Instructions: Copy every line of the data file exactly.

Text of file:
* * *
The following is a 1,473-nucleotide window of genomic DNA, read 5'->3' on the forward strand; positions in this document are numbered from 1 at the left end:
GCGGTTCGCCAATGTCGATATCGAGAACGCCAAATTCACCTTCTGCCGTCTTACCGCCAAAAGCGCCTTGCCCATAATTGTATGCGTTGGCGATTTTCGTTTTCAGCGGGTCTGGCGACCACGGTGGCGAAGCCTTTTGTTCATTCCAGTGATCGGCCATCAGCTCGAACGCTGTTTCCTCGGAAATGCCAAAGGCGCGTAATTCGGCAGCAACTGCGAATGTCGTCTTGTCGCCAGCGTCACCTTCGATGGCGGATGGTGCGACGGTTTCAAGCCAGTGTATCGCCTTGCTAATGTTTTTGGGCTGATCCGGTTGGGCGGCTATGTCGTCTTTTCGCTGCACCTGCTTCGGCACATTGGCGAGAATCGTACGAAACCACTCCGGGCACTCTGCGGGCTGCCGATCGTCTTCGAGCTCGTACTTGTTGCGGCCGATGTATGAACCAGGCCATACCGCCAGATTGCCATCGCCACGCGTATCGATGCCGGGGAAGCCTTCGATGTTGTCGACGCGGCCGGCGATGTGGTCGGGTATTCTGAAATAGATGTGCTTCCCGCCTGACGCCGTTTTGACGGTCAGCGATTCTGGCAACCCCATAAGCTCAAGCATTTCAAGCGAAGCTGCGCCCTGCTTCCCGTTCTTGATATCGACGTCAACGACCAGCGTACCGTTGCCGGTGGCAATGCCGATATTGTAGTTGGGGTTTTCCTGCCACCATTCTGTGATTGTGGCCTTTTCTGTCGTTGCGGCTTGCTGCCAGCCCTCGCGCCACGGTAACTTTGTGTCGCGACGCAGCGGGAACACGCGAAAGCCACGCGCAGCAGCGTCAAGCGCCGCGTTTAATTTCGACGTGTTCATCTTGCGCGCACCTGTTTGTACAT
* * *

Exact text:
The following is a 1,473-nucleotide window of genomic DNA, read 5'->3' on the forward strand; positions in this document are numbered from 1 at the left end:
GCGGTTCGCCAATGTCGATATCGAGAACGCCAAATTCACCTTCTGCCGTCTTACCGCCAAAAGCGCCTTGCCCATAATTGTATGCGTTGGCGATTTTCGTTTTCAGCGGGTCTGGCGACCACGGTGGCGAAGCCTTTTGTTCATTCCAGTGATCGGCCATCAGCTCGAACGCTGTTTCCTCGGAAATGCCAAAGGCGCGTAATTCGGCAGCAACTGCGAATGTCGTCTTGTCGCCAGCGTCACCTTCGATGGCGGATGGTGCGACGGTTTCAAGCCAGTGTATCGCCTTGCTAATGTTTTTGGGCTGATCCGGTTGGGCGGCTATGTCGTCTTTTCGCTGCACCTGCTTCGGCACATTGGCGAGAATCGTACGAAACCACTCCGGGCACTCTGCGGGCTGCCGATCGTCTTCGAGCTCGTACTTGTTGCGGCCGATGTATGAACCAGGCCATACCGCCAGATTGCCATCGCCACGCGTATCGATGCCGGGGAAGCCTTCGATGTTGTCGACGCGGCCGGCGATGTGGTCGGGTATTCTGAAATAGATGTGCTTCCCGCCTGACGCCGTTTTGACGGTCAGCGATTCTGGCAACCCCATAAGCTCAAGCATTTCAAGCGAAGCTGCGCCCTGCTTCCCGTTCTTGATATCGACGTCAACGACCAGCGTACCGTTGCCGGTGGCAATGCCGATATTGTAGTTGGGGTTTTCCTGCCACCATTCTGTGATTGTGGCCTTTTCTGTCGTTGCGGCTTGCTGCCAGCCCTCGCGCCACGGTAACTTTGTGTCGCGACGCAGCGGGAACACGCGAAAGCCACGCGCAGCAGCGTCAAGCGCCGCGTTTAATTTCGACGTGTTCATCTTGCGCGCACCTGTTTGTACAT